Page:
1230 Armadillo Place
Dallas, TX 76155
This plan raised $25,000 for two owners of a cigar company specializing in non–branded cigars which can be sold with an infinite number of customized labels. Today the business now operates as both a popular Web site as well as a storefront operation.
Smokescreen Cigars is seeking extra capital to take advantage of the soaring popularity of the cigar. We expect soon to become not only a very profitable business, but one which increase sales and profits by leaps and bounds. The challenge for Smokescreen Cigars is funding. At the current size, the company cannot keep pace with the increasing demand. In short, Smokescreen Cigars plans raise $30,000 to achieve the goals explained further in the plan.
Smokescreen Cigars was conceived by Barry Blackstone in the summer of 1996. The main idea for the business was to market a cigar with a graphically appealing Smokescreen label—plus an excellent smoking experience—to a world–wide audience. Also, the company would provide the option of a personalized private label to either commemorate a special event or to display a corporate logo. Sales would be generated through local bars and shops as well as over the Internet, which offers an astonishing large market.
In January 1997 the first Smokescreen cigars hit the shelves of Antonio's Pizza, a great testing ground due to the fact that Blackstone is part owner. The cigars were a hit, and within two months there were 12 locations throughout the north shore of Lake Austin retailing our cigars. In the first five weeks, the company had sold over 600 cigars, but because Blackstone was not yet connected well in the cigar industry he was forced to pay retail prices. Still, he was able to earn a profit on each order. By the sixth week, new sales slowed as Blackstone focused on development of the company's Web site rather than in–store sales.
By February 1997 James Hull was brought into the business as a partner. Hull would focus on the Dallas market, as well as the construction of our unique "FreshSmoke" cigar boxes specially designed to keep cigars fresh. Both Blackstone and Hull have committed money and time to the company to ensure success. Components of the FreshSmoke containers, computer equipment, woodworking equipment, Internet ad space, and cigars were purchased to create and support a solid sales and marketing base. With the local market tested successfully, the Web page was launched at the end of March. In just three weeks it had already paid for itself with a remarkable level of sales. Then in the first week of April, the partners attended a national cigar convention. This convention put Smokescreen Cigars on the cigar map, and obtained lucrative distribution contracts on several lines of cigars and accessories direct from the manufacturers.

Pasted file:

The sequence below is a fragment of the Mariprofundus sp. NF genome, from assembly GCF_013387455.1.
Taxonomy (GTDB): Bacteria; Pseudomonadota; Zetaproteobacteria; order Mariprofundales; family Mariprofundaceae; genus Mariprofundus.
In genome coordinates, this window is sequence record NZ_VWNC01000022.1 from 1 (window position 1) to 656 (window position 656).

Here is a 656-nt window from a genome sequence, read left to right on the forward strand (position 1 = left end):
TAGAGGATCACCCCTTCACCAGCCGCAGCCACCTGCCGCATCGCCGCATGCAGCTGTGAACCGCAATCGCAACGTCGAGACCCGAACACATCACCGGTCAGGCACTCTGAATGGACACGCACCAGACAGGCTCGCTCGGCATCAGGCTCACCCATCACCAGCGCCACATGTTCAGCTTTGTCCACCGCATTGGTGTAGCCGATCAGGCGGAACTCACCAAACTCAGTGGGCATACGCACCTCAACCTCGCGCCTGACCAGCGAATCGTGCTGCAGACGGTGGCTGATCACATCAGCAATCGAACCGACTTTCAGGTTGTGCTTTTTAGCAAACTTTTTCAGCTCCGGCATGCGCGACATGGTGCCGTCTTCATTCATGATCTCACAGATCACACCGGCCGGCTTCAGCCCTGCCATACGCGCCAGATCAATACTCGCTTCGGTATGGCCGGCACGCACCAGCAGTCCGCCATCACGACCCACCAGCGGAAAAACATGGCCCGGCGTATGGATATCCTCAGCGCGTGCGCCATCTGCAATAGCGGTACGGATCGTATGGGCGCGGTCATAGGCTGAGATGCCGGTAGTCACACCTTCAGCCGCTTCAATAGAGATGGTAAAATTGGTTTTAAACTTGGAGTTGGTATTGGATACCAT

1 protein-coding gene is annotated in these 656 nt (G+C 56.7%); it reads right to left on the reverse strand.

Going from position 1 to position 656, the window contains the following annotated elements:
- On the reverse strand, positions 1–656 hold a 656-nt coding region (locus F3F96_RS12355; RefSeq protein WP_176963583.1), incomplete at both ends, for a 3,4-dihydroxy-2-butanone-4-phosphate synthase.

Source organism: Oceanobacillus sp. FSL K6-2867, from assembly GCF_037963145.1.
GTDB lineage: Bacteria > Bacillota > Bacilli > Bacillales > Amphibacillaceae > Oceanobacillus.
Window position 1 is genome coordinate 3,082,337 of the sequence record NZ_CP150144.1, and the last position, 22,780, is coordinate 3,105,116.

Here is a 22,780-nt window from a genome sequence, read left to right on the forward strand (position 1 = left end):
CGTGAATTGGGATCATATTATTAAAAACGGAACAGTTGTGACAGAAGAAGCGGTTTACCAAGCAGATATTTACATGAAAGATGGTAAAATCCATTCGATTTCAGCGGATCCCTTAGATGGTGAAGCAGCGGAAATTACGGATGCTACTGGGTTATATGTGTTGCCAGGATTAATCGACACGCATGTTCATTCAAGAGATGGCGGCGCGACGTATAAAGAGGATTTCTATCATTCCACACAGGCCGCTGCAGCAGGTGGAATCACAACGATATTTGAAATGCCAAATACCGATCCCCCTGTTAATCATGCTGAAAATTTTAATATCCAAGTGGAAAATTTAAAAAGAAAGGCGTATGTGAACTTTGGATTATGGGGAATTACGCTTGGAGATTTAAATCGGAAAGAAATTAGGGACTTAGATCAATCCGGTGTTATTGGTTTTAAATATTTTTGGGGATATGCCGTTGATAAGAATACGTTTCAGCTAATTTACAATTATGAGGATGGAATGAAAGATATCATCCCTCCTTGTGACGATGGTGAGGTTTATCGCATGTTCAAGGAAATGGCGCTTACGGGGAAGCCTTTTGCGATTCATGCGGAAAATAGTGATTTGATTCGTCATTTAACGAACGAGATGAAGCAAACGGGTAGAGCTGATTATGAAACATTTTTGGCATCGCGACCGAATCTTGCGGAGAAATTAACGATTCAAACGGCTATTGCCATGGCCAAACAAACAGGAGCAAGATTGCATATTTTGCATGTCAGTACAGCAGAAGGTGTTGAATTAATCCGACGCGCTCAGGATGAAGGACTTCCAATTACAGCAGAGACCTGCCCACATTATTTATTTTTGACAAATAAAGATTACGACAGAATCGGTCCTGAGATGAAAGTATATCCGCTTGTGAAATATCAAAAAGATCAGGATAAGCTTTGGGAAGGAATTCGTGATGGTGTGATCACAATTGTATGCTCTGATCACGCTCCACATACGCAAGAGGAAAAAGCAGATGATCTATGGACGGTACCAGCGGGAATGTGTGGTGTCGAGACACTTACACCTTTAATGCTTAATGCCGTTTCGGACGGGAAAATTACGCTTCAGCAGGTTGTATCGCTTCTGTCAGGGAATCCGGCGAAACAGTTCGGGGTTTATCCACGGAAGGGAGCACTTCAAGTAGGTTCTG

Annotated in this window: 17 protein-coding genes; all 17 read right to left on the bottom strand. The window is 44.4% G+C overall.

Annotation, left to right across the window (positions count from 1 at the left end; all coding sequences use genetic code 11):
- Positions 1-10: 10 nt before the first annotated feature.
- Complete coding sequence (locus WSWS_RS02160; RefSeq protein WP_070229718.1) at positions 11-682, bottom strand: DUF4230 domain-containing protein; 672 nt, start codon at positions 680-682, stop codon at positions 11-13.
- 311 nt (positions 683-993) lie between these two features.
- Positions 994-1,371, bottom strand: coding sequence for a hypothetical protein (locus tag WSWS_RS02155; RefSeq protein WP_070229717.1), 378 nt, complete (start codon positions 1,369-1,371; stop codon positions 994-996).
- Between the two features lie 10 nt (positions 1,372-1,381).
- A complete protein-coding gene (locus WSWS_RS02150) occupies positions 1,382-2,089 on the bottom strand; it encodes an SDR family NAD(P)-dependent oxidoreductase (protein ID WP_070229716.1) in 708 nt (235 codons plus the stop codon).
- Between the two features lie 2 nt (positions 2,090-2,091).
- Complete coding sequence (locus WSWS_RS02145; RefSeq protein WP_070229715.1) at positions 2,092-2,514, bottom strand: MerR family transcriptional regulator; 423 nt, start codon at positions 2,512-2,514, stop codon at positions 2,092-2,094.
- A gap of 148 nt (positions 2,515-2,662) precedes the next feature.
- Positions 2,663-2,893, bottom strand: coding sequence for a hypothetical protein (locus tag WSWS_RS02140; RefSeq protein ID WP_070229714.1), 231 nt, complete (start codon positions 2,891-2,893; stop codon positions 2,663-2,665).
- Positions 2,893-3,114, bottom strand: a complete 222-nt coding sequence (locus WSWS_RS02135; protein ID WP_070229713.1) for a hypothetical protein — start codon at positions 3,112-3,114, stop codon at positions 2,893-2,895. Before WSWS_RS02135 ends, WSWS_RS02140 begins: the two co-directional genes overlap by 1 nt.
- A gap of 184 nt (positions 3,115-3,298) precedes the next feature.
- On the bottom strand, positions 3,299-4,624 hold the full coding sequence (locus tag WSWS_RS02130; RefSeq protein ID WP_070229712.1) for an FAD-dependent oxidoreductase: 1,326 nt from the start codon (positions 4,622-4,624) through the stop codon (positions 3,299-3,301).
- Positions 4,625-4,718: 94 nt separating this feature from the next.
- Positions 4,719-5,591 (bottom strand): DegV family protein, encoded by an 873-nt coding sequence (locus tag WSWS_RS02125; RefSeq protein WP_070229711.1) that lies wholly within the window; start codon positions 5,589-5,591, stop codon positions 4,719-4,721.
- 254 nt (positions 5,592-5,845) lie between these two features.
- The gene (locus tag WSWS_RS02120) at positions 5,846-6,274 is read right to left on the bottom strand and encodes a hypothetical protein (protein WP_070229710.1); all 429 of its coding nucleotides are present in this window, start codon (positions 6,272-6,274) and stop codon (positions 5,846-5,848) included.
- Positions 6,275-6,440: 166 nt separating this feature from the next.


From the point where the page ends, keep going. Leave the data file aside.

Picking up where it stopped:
One problem remains: lack of a proper amount of capital. This new infusion we need is slated to pay for cigars/accessories, advertising space, and working owner's salaries. With sufficient capital, Smokescreen Cigars will be able to gross over $200K by the end of the fourth quarter of 1997 or the first quarter of 1998.
These days, it's not unusual to see someone puffing away on a stogie most places you go. The industry has been taken by storm; everyone is smoking cigars! Well not everyone, but since 1994, demand has more than doubled to 400 billion units in 1996. This has created a shortage in the industry for quality, name–brand cigars whose manufacturers must predict sales two years out. Well, no one could predict the explosion in demand so the industry is two years from meeting today's demand, and very easily it could be three to four years before things level off.
The shortage is primarily existing in the high–end name brand cigars like Fuentes, Partagas, Macanudo, etc. The niche now available is for quality, "no–name" cigars of which there is presently an ample supply, available at more reasonable prices than the vast majority of big–brand cigars.
Smokescreen Cigars' goal is to supply the world cigars emblazoned with the Smokescreen label in both wholesale and retail markets. We import non–branded, premium cigars from Honduras and the Dominican Republic, add our labels, then resell them at more than double our costs. The retailer will, in turn, double their costs. The benefits of buying non–branded cigars are numerous: Our costs are less, our supply is more reliable, and because the customer can not quantify the cigar based on manufacturer name, our cigars are felt to be comparable to higher–end name brands.